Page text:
SEATTLE – It was a political debate that made good theater. A group of Seattle filmmakers now hope it will translate on the screen.
“Evergreen: The Road to Legalization in Washington” debuted Thursday night at the Seattle International Film Festival. The nearly 90-minute documentary follows both sides of the campaign last year surrounding the initiative to legalize the possession and use of small amounts of marijuana.
Nils Cowan and Riley Morton say they bankrolled the project out of their own pockets and spent more than a year trying to tell the story of I-502. The filmmakers followed travel writer Rick Steves, I-502 campaign chair Alison Holcomb, and medical marijuana patients who campaigned against the initiative. They also caught a couple heated conflicts along the way.
“If this was a historic moment, we wanted to capture it,” Cowan said shortly after the film screened for working media. “It was an interesting political process to see. Love it, hate it, critique it, it is an important message to a lot of states are going to have to deal with it.”
“It has the potential to change the world,” said Morton. “This will be a turning point.”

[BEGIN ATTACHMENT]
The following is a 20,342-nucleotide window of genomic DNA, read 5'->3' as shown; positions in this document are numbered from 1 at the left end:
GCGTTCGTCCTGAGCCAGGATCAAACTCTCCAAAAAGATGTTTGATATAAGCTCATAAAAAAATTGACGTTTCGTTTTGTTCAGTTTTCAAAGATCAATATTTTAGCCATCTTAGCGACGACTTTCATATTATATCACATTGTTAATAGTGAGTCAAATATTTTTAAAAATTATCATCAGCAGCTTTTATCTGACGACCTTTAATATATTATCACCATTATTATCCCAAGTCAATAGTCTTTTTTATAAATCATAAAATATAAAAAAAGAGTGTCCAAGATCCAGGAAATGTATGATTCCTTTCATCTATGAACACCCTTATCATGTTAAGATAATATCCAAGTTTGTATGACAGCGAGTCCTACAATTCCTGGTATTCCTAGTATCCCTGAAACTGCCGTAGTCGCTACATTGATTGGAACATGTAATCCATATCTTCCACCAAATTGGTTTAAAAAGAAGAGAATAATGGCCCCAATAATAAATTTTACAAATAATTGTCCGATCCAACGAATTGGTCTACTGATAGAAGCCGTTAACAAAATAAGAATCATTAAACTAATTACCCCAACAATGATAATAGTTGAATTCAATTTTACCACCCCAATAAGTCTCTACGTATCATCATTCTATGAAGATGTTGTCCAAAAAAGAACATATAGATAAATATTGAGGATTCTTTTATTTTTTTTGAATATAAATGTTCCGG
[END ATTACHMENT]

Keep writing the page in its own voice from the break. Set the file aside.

The filmmakers got an assist from some of the editors behind the documentary “Sonicsgate”, including Jason Reid.
“It’s a little different than basketball, but not entirely different than basketball,” said Reid, “Mostly because politics has been a big part of this story, and politics have been a big part of the Sonics story over the years.”
State leaders are still trying to determine how the process of licensing and distribution will work.
Cowan and Morton say that’s why they feel the timing of the film’s release is important, and will stir debate going forward. “This is all kind of percolating right now, and seeing the laws change and written right in front of our eyes.”
The film will be shown again Saturday at SIFF.